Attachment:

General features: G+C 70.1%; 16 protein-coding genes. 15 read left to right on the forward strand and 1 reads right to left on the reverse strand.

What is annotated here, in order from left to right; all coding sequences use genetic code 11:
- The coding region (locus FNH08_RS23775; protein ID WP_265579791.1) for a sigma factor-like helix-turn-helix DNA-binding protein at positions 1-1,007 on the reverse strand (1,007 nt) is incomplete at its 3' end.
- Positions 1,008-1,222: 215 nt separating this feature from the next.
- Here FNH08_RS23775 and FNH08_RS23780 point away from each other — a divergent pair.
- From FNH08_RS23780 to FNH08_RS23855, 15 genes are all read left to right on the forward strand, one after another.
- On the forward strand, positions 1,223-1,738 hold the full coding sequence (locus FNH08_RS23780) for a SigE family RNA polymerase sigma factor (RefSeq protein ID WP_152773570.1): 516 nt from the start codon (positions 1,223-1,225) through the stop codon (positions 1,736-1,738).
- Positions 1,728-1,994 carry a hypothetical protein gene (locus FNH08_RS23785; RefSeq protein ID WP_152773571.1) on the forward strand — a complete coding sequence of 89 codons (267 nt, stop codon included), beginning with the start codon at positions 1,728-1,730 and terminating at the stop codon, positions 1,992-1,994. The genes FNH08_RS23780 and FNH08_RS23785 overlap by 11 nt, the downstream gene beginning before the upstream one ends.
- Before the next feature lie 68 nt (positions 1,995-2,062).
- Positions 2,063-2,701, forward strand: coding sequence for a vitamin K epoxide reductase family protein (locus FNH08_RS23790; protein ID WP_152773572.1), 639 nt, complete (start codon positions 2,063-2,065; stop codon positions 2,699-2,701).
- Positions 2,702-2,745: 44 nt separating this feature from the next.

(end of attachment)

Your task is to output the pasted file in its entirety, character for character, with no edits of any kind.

General features: G+C 70.1%; 16 protein-coding genes. 15 read left to right on the forward strand and 1 reads right to left on the reverse strand.

What is annotated here, in order from left to right; all coding sequences use genetic code 11:
- The coding region (locus FNH08_RS23775; protein ID WP_265579791.1) for a sigma factor-like helix-turn-helix DNA-binding protein at positions 1-1,007 on the reverse strand (1,007 nt) is incomplete at its 3' end.
- Positions 1,008-1,222: 215 nt separating this feature from the next.
- Here FNH08_RS23775 and FNH08_RS23780 point away from each other — a divergent pair.
- From FNH08_RS23780 to FNH08_RS23855, 15 genes are all read left to right on the forward strand, one after another.
- On the forward strand, positions 1,223-1,738 hold the full coding sequence (locus FNH08_RS23780) for a SigE family RNA polymerase sigma factor (RefSeq protein ID WP_152773570.1): 516 nt from the start codon (positions 1,223-1,225) through the stop codon (positions 1,736-1,738).
- Positions 1,728-1,994 carry a hypothetical protein gene (locus FNH08_RS23785; RefSeq protein ID WP_152773571.1) on the forward strand — a complete coding sequence of 89 codons (267 nt, stop codon included), beginning with the start codon at positions 1,728-1,730 and terminating at the stop codon, positions 1,992-1,994. The genes FNH08_RS23780 and FNH08_RS23785 overlap by 11 nt, the downstream gene beginning before the upstream one ends.
- Before the next feature lie 68 nt (positions 1,995-2,062).
- Positions 2,063-2,701, forward strand: coding sequence for a vitamin K epoxide reductase family protein (locus FNH08_RS23790; protein ID WP_152773572.1), 639 nt, complete (start codon positions 2,063-2,065; stop codon positions 2,699-2,701).
- Positions 2,702-2,745: 44 nt separating this feature from the next.